Cyber resilience in Australia’s financial markets
Published by the Stockbrockers and Financial Advisers Association of Australia in the Stockbrokers and Financial Advisers Monthly, December 2017.
Cyber security is vital to all organisations operating in the digital economy, and nowhere is this more important than the financial markets sector, where the trust between an organisation and its clients is essential.
The increasing incidence, complexity and reach of cyber crime can destroy your organisation’s value overnight – dragging your share price and reputation down with it. Cyber crime that affects financial services can also destabilise markets, by eroding investor trust and confidence in Australia’s financial system.
Over the past 24 months, 101 firms across the financial markets sector completed an assessment of their cyber security maturity. Firms assessed themselves against six cyber security categories using a maturity scale of where they are now and where they intend to be in 12–18 months' time. Some firms were also subject to an independent ASIC assessment.
The results of these surveys show that while firms are getting better at managing cyber risk, there's still more to do.
Industry has recognised that cyber security is a significant issue and that investment in cyber security is a priority.
Firms are prioritising investment in cyber security based on their individual assessments of cyber risk. Over the next 12–18 months we are expecting to see a significant increase in cyber security maturity across the financial markets sector.
Our findings indicate that large firms with access to specialist skills and resources have a relatively high degree of cyber security maturity compared to small and medium firms.
However, there is opportunity for improvement across the entire sector.
Areas for improvement
Several common areas of improvement were identified:
Information risk management: To make sure your organisation has adequate information security policies and procedures, you should:
- implement a risk strategy that can gauge the potential impact and consequences of a cyber attack on your business
- identify and prioritise the cyber risk management of data assets that are critical to your business, and
- stay on top of externally managed systems and data, and ensure your third parties fully understand their cyber security role as part of your organisation’s supply chain
User access management: Make sure that access to systems and data is adequately controlled by:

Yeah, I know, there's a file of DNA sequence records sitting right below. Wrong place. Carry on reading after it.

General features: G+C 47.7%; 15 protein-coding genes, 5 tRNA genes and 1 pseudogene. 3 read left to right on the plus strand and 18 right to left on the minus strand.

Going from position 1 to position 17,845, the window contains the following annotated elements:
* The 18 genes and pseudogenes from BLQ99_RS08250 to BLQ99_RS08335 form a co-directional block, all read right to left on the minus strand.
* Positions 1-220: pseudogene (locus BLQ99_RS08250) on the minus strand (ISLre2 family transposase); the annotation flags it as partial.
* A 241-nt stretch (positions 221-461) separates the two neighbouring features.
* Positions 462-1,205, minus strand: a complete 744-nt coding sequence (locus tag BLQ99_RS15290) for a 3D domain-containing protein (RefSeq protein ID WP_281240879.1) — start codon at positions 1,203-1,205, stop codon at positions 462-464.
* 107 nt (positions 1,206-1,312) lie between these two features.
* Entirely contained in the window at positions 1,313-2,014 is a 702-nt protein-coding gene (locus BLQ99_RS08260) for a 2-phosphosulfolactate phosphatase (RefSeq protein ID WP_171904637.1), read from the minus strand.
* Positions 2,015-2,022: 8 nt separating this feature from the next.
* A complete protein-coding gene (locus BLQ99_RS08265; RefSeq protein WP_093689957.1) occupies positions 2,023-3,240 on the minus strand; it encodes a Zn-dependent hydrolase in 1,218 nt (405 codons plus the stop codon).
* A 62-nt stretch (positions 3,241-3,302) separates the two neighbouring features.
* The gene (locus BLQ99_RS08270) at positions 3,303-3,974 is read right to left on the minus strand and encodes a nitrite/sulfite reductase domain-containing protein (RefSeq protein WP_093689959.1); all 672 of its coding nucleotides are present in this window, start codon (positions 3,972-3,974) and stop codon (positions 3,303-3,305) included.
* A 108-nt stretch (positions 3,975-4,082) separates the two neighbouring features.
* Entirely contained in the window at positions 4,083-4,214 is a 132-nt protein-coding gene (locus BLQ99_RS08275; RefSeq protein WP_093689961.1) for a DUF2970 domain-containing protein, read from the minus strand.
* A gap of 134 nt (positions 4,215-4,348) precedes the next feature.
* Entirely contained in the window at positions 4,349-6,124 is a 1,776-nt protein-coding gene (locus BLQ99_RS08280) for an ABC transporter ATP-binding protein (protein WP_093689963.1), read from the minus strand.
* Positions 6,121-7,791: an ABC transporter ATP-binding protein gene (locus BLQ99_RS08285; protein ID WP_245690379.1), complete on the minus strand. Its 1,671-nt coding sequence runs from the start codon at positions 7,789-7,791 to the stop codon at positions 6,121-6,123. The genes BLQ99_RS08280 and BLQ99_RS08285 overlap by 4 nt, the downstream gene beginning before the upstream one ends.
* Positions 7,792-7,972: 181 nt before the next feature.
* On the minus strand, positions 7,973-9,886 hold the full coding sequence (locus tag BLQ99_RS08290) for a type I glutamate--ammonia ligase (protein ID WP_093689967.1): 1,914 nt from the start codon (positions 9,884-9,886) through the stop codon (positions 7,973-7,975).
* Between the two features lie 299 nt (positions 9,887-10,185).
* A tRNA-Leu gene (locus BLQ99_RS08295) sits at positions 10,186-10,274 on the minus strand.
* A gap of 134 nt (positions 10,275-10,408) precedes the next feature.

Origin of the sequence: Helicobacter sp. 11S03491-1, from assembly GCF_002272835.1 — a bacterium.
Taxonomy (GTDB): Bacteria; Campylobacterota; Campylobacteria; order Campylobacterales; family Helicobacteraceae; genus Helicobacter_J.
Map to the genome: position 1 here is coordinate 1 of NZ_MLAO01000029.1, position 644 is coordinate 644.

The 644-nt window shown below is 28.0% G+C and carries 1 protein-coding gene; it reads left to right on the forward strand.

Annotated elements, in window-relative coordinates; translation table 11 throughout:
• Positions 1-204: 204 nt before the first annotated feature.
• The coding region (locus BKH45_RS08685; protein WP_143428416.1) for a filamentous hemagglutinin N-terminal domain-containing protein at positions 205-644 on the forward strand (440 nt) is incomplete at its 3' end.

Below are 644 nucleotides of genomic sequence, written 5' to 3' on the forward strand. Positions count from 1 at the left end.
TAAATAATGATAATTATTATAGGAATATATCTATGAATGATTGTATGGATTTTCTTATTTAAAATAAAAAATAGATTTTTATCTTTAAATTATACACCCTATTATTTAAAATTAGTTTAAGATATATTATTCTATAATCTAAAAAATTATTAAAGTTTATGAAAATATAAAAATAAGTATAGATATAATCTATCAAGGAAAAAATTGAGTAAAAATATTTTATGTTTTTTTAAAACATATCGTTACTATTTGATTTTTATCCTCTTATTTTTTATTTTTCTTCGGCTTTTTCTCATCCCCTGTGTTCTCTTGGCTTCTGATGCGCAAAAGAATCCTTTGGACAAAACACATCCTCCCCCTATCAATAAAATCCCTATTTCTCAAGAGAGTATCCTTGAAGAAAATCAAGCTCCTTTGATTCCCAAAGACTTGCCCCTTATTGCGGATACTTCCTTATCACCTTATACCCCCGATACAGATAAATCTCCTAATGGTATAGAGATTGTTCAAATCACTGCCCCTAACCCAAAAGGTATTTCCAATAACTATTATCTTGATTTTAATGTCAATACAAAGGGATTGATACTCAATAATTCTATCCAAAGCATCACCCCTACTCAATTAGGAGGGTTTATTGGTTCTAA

- applying the principle of ‘least privilege’ (i.e. users should be given the least amount of access necessary to perform their business role ) for access to systems and data, and
- ensuring changes to access privileges are formally reviewed and approved by authorised personnel when user roles change.
Monitoring and detection: Improve monitoring and detection of cyber risks by:
- monitoring unauthorised access to data across all types of devices, including mobile, and
- understanding and establishing baselines for expected information flows over networks to identify any irregularities.
User education and awareness: Realise the value of your staff as a line of defence through:
- regular staff awareness communications as the types of threats and impacts change over time, and
- regular staff education, training and testing (e.g. testing for response to phishing emails).
Protective security processes and procedures:Enhance your organisation’s data protection arrangements by:
- implementing formal controls for good cyber hygiene (e.g. the Australian Government's Essential eight maturity modelfor mitigating cyber incidents), and
- engaging an independent external provider to conduct an annual review of your controls.
Incident response: Ensure you have adequate incident response plans in place by:
- mapping response plans to the each priority risk and capturing these in a cyber response ‘playbook’ that is tested and committed to ‘muscle memory’, and
- have a robust plan for internal and external stakeholder communication, including for staff, shareholders, regulators and government agencies.
What's next for ASIC?
For our part, over the next 12–18 months, we will continue to:
- raise awareness of cyber risk across the financial markets sector
- assess and measure the level of cyber resilience in financial markets
- engage and collaborate with regulated firms
- have one-on-one conversations with firms that appear to be challenged
- review the progress made by firms against their target maturity levels.